The Boonana Trojan horse that made the news last week may be more of a hydra, according to security researchers, who have uncovered another variant. However, Mac users already taking precautions have little to worry about, since the variant uses the same broad tactics as the previous known version.
ESET reports that, as opposed to the previous version, which mainly spread via Facebook messages inviting users to click on a link and view a video, this variant seems to spread via a file attached to an e-mail message which originates from an infected computer of one of your contacts.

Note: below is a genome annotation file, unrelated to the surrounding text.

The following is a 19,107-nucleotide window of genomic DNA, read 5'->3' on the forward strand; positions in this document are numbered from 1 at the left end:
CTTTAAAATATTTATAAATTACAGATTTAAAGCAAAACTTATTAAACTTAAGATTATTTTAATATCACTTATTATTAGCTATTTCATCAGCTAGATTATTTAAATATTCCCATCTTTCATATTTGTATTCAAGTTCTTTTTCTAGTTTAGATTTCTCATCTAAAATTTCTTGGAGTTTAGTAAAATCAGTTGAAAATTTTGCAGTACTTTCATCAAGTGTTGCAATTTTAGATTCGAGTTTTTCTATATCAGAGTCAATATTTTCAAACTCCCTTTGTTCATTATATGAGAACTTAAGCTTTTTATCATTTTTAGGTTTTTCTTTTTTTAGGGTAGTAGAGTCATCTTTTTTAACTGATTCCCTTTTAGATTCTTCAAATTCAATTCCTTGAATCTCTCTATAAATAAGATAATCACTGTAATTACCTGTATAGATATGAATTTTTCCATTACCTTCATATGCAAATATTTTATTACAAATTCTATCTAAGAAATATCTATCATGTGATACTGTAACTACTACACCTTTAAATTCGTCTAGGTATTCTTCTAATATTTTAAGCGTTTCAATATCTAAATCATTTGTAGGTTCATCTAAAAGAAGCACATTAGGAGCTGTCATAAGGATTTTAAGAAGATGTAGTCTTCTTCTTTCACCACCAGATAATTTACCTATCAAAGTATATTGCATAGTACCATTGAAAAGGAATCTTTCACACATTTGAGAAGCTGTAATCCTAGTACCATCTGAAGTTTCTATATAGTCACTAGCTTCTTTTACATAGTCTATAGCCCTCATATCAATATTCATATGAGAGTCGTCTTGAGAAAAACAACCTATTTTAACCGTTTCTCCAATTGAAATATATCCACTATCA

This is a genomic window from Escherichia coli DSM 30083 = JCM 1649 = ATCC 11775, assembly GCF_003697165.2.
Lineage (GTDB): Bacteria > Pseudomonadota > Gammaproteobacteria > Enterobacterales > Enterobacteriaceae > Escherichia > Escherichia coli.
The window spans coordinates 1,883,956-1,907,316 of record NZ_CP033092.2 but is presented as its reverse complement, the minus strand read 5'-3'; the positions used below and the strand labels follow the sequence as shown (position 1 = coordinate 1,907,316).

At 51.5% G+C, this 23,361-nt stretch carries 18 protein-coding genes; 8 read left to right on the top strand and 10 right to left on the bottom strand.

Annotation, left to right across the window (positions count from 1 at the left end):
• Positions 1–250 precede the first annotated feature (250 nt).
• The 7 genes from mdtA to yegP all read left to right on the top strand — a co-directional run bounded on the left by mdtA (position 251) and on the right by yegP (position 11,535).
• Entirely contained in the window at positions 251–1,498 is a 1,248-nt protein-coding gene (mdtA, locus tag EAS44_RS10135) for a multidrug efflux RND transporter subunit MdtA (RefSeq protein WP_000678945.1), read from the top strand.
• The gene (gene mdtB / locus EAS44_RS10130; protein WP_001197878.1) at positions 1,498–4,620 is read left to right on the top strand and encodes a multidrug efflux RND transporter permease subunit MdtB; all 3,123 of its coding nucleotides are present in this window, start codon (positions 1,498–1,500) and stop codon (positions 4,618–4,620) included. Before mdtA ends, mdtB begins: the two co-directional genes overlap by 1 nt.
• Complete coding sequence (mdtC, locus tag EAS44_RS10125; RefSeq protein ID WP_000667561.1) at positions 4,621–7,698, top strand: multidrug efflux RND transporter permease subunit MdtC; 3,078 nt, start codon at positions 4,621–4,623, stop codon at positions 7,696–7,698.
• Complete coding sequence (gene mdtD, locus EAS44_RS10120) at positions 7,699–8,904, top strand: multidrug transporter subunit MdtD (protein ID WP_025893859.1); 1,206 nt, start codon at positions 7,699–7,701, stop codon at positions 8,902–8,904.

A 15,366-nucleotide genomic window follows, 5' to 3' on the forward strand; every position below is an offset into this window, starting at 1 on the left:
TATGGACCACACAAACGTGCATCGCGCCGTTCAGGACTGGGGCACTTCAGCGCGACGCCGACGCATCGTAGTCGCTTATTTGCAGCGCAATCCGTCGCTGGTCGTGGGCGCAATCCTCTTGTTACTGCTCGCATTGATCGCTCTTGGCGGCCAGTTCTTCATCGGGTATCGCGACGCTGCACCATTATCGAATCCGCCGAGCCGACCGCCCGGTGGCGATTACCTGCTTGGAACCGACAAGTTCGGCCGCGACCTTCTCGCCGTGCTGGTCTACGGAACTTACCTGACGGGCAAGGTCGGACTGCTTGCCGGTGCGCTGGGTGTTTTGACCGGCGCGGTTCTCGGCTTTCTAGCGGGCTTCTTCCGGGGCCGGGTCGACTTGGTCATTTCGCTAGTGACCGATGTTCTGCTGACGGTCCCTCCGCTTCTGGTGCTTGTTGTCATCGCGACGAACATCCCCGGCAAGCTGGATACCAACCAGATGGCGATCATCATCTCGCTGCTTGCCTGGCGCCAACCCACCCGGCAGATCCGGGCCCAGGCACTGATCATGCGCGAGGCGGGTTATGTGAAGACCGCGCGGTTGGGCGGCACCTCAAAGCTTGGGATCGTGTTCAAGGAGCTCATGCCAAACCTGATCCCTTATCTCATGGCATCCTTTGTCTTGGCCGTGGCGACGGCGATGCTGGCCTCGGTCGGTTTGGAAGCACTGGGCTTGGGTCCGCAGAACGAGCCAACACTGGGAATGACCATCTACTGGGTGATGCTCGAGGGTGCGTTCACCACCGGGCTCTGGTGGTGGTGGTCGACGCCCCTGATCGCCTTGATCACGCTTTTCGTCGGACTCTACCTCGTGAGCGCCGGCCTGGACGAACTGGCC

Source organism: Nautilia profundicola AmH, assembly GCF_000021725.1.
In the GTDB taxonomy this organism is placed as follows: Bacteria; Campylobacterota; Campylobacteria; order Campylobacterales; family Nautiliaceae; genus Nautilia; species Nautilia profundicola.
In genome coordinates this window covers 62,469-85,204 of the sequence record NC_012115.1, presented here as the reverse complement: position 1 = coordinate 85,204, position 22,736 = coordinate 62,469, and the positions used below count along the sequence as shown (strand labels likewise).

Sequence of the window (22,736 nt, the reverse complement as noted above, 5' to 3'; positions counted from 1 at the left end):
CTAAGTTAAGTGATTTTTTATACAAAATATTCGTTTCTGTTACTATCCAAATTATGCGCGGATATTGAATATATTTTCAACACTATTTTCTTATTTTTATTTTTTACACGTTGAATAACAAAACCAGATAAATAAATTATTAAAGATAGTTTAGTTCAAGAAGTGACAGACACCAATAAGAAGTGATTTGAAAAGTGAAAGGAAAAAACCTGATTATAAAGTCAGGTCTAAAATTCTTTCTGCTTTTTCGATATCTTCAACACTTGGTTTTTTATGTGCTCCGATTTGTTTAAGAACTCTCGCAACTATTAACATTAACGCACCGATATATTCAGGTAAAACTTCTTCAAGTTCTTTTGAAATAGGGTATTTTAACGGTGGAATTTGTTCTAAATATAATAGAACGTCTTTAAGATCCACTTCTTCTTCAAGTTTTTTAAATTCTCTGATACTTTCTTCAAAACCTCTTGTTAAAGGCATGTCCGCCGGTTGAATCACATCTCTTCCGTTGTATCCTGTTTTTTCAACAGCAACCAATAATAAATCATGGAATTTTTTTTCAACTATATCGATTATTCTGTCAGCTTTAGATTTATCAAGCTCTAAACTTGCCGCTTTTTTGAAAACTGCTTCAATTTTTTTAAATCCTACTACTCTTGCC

The message—in this case an apparent suicide note—also purports to include a link to a video, but the link in fact goes to a fake site where a user is prompted to download software in order to view the video. Once installed, the malware copies items to OS X’s Startup Items and then downloads further code from a remote server and then attempts to spread. The malware can also infect Windows and Linux machines.
However, as with the earlier discovered version of the Trojan, users still have the option to block the Java applet from running; when prompted to run the software, a pop-up window will appear with the options to Allow or Deny the software from running.
Security products such as SecureMac’s MacScan and Intego’s VirusBarrier can protect against this variant, and SecureMac is also offering a free removal tool for infected computers. But as always, the best offense is a good defense, so think before you click.